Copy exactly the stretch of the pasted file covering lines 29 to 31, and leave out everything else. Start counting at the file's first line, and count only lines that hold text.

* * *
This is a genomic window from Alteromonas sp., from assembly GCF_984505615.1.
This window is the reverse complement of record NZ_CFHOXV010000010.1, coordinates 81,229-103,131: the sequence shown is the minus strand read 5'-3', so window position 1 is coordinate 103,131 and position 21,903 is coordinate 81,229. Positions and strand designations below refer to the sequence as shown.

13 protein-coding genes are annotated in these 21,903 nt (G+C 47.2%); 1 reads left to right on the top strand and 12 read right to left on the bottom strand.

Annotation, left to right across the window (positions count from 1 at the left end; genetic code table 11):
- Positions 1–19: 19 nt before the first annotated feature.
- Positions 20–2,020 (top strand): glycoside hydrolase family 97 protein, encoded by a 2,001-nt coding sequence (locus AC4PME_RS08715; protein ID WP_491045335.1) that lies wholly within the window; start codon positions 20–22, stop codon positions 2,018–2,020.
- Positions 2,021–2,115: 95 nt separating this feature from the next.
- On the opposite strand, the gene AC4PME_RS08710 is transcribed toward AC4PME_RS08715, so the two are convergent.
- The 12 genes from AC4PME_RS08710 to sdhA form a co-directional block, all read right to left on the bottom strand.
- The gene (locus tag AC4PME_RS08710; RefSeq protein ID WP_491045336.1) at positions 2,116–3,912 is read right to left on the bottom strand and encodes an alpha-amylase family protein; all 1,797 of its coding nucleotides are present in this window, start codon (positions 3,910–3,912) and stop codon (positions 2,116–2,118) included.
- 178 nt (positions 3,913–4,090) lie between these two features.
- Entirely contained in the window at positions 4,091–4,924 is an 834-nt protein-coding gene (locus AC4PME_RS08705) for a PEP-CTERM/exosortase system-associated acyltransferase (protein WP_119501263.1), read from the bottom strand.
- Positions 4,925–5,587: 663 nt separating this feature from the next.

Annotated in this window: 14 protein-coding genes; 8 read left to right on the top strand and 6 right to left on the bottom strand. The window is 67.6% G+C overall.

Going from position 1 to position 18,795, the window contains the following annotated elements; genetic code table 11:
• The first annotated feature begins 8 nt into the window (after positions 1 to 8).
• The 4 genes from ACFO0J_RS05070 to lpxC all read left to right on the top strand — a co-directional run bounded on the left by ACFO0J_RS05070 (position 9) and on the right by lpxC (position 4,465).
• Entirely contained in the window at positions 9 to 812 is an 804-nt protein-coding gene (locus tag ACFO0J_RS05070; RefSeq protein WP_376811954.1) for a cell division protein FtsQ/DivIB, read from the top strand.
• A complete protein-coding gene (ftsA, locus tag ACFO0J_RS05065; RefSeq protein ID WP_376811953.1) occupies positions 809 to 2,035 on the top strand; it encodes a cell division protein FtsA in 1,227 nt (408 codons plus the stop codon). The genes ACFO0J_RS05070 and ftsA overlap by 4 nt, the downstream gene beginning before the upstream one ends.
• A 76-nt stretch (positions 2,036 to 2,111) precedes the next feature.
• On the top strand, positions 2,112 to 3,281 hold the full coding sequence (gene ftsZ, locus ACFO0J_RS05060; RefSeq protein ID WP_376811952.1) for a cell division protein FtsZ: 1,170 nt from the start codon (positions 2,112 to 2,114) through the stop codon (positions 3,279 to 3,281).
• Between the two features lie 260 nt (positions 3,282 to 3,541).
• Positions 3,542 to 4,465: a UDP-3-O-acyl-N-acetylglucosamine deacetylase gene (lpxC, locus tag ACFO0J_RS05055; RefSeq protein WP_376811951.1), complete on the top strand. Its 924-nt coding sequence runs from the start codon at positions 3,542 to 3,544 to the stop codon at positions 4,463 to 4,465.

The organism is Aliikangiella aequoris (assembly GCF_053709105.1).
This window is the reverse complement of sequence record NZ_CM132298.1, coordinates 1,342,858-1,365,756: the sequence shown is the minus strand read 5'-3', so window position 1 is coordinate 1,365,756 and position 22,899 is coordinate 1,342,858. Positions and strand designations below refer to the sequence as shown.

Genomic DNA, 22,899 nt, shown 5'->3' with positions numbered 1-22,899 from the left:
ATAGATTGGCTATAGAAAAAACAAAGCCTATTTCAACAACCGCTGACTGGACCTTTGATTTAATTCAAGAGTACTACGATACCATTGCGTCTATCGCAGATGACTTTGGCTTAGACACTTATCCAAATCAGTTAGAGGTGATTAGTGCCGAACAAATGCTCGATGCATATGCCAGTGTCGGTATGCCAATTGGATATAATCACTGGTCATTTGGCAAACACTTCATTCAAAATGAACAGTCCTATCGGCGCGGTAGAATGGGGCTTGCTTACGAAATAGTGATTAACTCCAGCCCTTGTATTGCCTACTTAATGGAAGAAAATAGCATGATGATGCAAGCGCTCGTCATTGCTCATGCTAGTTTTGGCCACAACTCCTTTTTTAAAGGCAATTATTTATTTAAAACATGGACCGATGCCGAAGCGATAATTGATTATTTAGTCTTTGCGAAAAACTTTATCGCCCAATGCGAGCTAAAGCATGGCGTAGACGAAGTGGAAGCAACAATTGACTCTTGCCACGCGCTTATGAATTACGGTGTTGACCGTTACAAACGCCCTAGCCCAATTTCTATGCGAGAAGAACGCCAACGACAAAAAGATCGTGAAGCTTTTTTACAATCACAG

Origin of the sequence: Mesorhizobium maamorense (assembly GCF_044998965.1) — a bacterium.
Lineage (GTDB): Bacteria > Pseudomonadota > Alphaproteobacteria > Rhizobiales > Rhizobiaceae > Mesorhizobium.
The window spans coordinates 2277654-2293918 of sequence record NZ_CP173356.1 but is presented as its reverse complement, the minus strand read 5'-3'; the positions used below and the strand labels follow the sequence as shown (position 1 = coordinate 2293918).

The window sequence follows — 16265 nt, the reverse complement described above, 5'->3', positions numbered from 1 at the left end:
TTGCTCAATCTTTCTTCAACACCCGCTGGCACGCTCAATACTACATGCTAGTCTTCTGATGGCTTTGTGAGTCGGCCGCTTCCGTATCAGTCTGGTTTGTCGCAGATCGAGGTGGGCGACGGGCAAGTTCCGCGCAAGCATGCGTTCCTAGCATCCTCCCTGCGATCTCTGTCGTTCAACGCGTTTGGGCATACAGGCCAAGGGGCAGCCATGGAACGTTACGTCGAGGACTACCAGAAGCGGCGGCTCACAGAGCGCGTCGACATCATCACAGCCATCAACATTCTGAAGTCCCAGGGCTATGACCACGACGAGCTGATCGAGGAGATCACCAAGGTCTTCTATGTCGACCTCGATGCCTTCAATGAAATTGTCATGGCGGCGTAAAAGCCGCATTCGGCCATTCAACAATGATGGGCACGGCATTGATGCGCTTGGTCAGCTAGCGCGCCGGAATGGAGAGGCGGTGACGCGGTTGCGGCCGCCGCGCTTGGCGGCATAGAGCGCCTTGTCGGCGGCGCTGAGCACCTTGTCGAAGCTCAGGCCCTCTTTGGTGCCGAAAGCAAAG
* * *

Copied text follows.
Lineage (GTDB): Bacteria > Pseudomonadota > Alphaproteobacteria > Rhizobiales > Rhizobiaceae > Mesorhizobium.
The window spans coordinates 2277654-2293918 of sequence record NZ_CP173356.1 but is presented as its reverse complement, the minus strand read 5'-3'; the positions used below and the strand labels follow the sequence as shown (position 1 = coordinate 2293918).

The window sequence follows — 16265 nt, the reverse complement described above, 5'->3', positions numbered from 1 at the left end: